The sweat shirts zip up through the hood to completely cover the face, becoming a mask and making it virtually impossible to tell who is underneath.
They look more like Halloween costumes than casual clothing. Some have prints resembling Mexican wrestling masks or a member of the band Kiss; others look like gas masks, alien heads or skulls.
They're fashion statements to some, but to administrators in Orange County's Capistrano Unified School District, there's danger lurking under the hood. All six high schools last week banned hoodies from campus.
School officials sent e-mails to parents telling them to shop for Christmas presents accordingly. "Before you complete your gift buying for the holiday season, we want to let you know that any sweatshirt that zips up all the way through the hood (mask or not) will not be allowed at school," the e-mail says.
School administrators say the problem is that someone could hide behind the mask. "There is no way to identify who kids are," said Tom Ressler, principal at Capistrano Valley High. "Generally, we don't think that is a good thing. It gives kids the opportunity to do something bad."
If hoodies were allowed, it would make it easier for strangers to sneak onto campus, Ressler said. And even if students wore the sweat shirts with the hood down, they could obscure their faces within seconds.
Teachers and administrators had seen only a few students with the hoodies, and none wore it with the mask pulled on, Ressler said, but officials at Capistrano Valley decided a week ago to ban them before they became a trend. The district's other schools followed soon after.
Other school officials in Orange and Los Angeles counties said they did not have policies specifically banning the "mask" hoodies.
Capistrano Valley's dress code says students cannot wear clothes that obscure their faces. Hats are not allowed, and students wearing regular hooded sweat shirts, which are still acceptable, must keep their heads bare.
Regular hoodies are worn all over campus, but students say the masked ones, sometimes called "burkas for boys," are the latest craze.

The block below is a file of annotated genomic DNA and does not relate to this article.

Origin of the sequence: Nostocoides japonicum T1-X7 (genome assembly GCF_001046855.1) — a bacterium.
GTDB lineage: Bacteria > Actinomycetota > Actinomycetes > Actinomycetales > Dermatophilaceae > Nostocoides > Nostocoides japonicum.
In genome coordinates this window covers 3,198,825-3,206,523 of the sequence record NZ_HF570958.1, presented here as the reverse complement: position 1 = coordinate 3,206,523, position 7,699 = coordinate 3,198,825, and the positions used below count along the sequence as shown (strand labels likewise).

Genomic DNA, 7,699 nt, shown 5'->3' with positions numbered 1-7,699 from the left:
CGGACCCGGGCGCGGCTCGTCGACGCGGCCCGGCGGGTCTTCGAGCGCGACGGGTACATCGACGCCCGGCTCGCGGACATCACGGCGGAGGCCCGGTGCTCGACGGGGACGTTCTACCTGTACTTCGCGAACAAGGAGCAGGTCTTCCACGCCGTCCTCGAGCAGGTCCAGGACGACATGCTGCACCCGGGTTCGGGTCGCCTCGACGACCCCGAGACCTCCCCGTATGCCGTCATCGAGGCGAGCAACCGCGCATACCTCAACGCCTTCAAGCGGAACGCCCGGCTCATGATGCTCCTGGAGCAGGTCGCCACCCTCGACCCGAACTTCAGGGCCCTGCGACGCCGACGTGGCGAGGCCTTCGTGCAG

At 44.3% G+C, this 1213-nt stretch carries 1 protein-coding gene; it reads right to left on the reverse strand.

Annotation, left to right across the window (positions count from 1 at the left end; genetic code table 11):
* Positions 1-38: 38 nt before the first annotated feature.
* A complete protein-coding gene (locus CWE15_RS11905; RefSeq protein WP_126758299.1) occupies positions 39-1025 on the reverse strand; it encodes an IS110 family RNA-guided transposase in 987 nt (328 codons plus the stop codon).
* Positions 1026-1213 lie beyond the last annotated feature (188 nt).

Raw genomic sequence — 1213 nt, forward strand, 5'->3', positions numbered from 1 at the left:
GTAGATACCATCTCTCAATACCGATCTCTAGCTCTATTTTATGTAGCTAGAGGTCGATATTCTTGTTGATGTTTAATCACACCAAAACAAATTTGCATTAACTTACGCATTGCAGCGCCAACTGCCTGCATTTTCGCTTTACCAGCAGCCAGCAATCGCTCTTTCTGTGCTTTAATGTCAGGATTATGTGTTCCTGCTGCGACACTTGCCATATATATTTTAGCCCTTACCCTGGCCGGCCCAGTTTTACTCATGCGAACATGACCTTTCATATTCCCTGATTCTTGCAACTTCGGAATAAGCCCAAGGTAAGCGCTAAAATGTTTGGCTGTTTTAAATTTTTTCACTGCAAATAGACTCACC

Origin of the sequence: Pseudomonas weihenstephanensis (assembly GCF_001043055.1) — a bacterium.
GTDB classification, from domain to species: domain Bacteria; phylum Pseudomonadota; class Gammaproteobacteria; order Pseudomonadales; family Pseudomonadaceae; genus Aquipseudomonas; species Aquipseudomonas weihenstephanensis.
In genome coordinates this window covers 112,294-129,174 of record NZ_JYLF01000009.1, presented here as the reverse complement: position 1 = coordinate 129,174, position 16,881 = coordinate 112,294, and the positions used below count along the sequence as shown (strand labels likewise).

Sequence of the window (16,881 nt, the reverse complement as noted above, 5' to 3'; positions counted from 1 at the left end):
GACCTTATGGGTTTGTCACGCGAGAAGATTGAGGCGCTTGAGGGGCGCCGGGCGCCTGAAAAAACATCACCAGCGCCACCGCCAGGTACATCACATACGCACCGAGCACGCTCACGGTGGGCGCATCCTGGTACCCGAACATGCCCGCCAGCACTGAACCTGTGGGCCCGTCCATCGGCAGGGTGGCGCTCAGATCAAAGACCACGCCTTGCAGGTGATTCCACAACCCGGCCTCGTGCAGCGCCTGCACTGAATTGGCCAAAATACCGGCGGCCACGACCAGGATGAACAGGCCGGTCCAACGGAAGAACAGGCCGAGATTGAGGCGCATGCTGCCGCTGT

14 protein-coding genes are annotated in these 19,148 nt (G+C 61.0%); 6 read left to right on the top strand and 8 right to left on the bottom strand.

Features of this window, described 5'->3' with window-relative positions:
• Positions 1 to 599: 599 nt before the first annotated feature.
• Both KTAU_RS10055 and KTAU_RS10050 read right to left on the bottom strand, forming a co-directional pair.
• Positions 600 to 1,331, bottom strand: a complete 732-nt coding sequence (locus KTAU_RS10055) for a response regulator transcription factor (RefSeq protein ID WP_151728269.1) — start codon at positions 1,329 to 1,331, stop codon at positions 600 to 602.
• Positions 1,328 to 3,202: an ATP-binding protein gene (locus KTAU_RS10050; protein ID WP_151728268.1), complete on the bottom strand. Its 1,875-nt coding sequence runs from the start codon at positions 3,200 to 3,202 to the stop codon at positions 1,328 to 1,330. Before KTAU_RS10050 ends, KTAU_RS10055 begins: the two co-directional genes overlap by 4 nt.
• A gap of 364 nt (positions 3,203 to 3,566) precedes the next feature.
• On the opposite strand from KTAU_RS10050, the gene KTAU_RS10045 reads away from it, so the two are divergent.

Sergio Magana, 17, a Capistrano Valley senior, bought two masked hoodies after he saw some of his favorite hip-hop artists, including Kanye West and Lupe Fiasco, sporting them.
"They bring the style and we roll with it," Magana said.
One friend owns the same-style hoodie West wore, with a skeleton on the sweat shirt and a skull on the hood, he said.
One of Magana's hoodies transforms him into Benjamin Franklin covered by a bandanna. Magana sees through two holes cut from Franklin's eyes. He bought it for $70 at a local skateboarding store. "It gets hot in there," he said. "But other than that, it's comfortable."
Magana said he wished the hoodies were allowed at school. "It's not gang-related," he said, "and we wouldn't wear them zipped up."
Others feel the hoodies are a fashion faux pas. "From a girl's point of view, they're ugly," said Lisa Harlow, 16, a sophomore. "Nobody wants to see a skeleton running around."
The hoodies are an unusual addition to Capistrano Unified's high school dress code, which mostly restricts scanty clothing, such as midriff-baring shirts and exposed underwear. It's one of the first pieces of clothing school officials felt the need to warn parents about buying, Ressler said.
"Maybe if you lived in Detroit, maybe you would need it to protect yourself from the cold," Ressler said, "but last time I checked, that's not an issue in California."